The unions are weaker here, it is said. To be sure, they have fewer members as a proportion of the workforce than in Britain, or (even more so) continental Europe. This is something else, of course, that the Democrats say they want to fix. Their proposed card-check legislation is expressly intended to slow and reverse the decline in union membership. This is a goal which few European governments would any longer think to embrace. In Britain it would be regarded as crazy, partly because Britain's unions, at the zenith of their power in the 1970s, before Margaret Thatcher, were keen to confront not just employers but elected governments as well.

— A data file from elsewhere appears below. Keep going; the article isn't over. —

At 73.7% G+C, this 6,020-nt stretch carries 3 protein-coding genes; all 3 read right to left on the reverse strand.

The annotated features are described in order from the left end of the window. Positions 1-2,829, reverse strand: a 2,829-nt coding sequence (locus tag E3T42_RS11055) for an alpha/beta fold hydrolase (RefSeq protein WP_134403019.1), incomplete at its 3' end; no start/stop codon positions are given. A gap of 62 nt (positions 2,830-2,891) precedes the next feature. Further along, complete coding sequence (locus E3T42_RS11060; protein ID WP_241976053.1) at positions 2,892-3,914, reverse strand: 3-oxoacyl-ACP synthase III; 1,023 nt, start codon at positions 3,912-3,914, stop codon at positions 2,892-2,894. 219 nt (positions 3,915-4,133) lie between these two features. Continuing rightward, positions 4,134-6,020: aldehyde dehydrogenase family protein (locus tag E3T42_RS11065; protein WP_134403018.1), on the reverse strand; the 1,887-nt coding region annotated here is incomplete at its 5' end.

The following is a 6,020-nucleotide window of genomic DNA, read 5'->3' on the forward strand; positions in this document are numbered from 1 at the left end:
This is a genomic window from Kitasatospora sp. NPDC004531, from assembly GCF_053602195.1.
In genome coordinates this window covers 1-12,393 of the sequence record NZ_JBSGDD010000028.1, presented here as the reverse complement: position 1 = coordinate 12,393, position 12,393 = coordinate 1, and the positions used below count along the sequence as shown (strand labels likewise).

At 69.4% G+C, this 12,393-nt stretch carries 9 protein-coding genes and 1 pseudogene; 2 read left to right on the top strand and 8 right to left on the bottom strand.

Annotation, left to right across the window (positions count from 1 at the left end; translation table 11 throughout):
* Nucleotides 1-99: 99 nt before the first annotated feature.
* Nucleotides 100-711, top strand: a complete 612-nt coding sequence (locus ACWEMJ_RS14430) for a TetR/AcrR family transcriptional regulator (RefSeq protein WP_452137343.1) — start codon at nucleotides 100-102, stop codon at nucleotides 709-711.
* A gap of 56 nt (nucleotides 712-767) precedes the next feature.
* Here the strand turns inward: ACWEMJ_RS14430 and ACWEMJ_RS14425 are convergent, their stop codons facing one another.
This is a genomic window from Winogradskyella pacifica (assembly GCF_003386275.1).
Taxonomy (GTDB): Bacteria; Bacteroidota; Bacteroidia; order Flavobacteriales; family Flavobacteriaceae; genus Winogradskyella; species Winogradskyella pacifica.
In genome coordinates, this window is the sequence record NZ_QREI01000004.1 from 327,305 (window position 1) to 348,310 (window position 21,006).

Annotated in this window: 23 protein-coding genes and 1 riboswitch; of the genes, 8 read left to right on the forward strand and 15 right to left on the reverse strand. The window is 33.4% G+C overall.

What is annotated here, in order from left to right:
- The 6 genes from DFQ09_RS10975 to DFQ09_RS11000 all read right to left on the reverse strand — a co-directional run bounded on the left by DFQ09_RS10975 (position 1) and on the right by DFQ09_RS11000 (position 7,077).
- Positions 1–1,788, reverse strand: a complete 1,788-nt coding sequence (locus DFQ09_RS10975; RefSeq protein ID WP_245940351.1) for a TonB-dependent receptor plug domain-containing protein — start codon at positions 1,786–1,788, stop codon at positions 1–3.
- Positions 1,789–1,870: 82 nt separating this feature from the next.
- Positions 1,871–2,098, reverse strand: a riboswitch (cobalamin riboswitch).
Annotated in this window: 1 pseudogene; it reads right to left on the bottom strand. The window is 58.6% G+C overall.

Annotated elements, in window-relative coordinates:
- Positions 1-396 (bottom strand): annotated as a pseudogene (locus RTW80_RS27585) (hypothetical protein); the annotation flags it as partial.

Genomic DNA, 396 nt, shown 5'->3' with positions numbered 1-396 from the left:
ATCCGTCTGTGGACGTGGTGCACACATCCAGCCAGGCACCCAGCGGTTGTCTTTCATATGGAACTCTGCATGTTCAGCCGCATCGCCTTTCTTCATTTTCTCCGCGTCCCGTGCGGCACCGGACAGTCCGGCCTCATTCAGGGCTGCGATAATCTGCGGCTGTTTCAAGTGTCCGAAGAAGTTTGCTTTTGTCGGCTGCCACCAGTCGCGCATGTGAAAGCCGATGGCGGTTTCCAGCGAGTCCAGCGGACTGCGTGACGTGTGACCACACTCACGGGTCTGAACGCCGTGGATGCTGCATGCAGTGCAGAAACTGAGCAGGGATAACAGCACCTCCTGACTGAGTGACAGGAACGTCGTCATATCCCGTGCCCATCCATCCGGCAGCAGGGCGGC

Qualitatively, if not quantitatively, American unions remind me of the old-fashioned British kind. They seem anachronistically angry and assertive. Reform education? Impossible: the teachers' unions will not hear of it. Barack Obama is called brave merely for uttering the words "merit pay" in their presence. See what America's unions have done to the auto industry. The Writers' Guild just shut Hollywood down for several months. I cannot think of a British union that any longer has that kind of muscle, or would think of exerting it if it did. In much of the rest of Europe, unions have become a quietly co-operative part of management more than militant champions of workers' rights.